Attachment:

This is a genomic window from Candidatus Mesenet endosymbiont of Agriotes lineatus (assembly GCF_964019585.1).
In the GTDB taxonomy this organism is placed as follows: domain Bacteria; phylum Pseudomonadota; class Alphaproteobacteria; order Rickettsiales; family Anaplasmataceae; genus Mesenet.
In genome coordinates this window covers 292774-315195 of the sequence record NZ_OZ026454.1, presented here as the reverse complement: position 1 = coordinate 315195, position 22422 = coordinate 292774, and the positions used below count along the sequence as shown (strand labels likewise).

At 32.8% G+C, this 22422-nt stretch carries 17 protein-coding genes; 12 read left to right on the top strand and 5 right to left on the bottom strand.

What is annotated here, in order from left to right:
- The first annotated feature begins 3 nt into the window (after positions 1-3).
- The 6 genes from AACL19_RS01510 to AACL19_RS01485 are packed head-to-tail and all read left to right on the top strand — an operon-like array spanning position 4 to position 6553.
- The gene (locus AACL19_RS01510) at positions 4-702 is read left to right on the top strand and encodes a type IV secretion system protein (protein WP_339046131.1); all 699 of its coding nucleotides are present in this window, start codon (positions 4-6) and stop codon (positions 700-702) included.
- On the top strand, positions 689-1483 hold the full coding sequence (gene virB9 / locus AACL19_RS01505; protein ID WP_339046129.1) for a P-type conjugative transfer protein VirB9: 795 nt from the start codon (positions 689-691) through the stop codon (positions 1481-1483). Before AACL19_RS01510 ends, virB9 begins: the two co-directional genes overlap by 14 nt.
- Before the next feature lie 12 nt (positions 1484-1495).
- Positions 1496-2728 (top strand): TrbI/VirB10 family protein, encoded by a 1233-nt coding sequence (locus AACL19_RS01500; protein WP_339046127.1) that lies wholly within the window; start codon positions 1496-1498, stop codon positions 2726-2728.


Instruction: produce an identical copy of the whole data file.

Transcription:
This is a genomic window from Candidatus Mesenet endosymbiont of Agriotes lineatus (assembly GCF_964019585.1).
In the GTDB taxonomy this organism is placed as follows: domain Bacteria; phylum Pseudomonadota; class Alphaproteobacteria; order Rickettsiales; family Anaplasmataceae; genus Mesenet.
In genome coordinates this window covers 292774-315195 of the sequence record NZ_OZ026454.1, presented here as the reverse complement: position 1 = coordinate 315195, position 22422 = coordinate 292774, and the positions used below count along the sequence as shown (strand labels likewise).

At 32.8% G+C, this 22422-nt stretch carries 17 protein-coding genes; 12 read left to right on the top strand and 5 right to left on the bottom strand.

What is annotated here, in order from left to right:
- The first annotated feature begins 3 nt into the window (after positions 1-3).
- The 6 genes from AACL19_RS01510 to AACL19_RS01485 are packed head-to-tail and all read left to right on the top strand — an operon-like array spanning position 4 to position 6553.
- The gene (locus AACL19_RS01510) at positions 4-702 is read left to right on the top strand and encodes a type IV secretion system protein (protein WP_339046131.1); all 699 of its coding nucleotides are present in this window, start codon (positions 4-6) and stop codon (positions 700-702) included.
- On the top strand, positions 689-1483 hold the full coding sequence (gene virB9 / locus AACL19_RS01505; protein ID WP_339046129.1) for a P-type conjugative transfer protein VirB9: 795 nt from the start codon (positions 689-691) through the stop codon (positions 1481-1483). Before AACL19_RS01510 ends, virB9 begins: the two co-directional genes overlap by 14 nt.
- Before the next feature lie 12 nt (positions 1484-1495).
- Positions 1496-2728 (top strand): TrbI/VirB10 family protein, encoded by a 1233-nt coding sequence (locus AACL19_RS01500; protein WP_339046127.1) that lies wholly within the window; start codon positions 1496-1498, stop codon positions 2726-2728.